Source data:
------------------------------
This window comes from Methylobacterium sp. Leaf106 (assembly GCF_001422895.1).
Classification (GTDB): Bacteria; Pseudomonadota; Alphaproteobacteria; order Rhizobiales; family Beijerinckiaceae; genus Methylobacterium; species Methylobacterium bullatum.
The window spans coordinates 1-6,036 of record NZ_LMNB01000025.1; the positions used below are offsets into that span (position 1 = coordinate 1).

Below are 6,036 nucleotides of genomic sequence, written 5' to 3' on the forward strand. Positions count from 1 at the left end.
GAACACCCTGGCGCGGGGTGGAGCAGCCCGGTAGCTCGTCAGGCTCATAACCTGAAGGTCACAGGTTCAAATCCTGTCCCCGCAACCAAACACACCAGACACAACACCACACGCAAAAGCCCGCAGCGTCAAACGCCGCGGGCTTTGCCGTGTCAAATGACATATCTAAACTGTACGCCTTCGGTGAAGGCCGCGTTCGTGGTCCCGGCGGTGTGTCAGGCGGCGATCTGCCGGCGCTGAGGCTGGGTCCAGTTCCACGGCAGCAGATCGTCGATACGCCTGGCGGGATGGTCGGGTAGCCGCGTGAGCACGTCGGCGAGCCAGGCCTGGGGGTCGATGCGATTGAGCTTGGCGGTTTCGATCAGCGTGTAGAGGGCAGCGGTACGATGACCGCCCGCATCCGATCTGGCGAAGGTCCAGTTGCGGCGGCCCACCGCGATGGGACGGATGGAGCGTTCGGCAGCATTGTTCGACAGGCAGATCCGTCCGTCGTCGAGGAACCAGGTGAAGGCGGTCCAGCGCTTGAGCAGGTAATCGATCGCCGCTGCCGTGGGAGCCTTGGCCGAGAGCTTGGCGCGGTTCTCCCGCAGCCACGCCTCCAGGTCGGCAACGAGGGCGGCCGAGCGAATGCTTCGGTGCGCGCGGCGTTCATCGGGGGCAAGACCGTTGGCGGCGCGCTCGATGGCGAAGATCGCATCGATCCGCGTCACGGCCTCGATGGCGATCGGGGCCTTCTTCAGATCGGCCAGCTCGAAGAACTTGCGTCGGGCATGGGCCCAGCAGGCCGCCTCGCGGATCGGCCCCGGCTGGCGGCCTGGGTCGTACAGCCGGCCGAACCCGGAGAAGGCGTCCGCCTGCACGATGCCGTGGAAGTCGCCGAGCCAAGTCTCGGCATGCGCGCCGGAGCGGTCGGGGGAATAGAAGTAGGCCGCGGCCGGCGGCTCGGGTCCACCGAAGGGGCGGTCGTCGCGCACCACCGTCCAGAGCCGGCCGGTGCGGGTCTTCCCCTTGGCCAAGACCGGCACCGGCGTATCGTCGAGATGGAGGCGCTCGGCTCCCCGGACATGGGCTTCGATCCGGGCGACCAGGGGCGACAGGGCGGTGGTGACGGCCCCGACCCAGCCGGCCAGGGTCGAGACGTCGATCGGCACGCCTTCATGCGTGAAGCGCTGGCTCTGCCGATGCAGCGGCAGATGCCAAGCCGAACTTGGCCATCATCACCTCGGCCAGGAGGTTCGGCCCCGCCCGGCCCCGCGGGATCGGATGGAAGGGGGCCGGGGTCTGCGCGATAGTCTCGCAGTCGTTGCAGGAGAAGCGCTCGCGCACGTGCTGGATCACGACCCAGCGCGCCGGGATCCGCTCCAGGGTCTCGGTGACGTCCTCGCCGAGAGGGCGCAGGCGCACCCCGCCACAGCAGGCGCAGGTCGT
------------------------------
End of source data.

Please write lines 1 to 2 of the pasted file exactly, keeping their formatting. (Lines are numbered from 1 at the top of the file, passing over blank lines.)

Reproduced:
This window comes from Methylobacterium sp. Leaf106 (assembly GCF_001422895.1).
Classification (GTDB): Bacteria; Pseudomonadota; Alphaproteobacteria; order Rhizobiales; family Beijerinckiaceae; genus Methylobacterium; species Methylobacterium bullatum.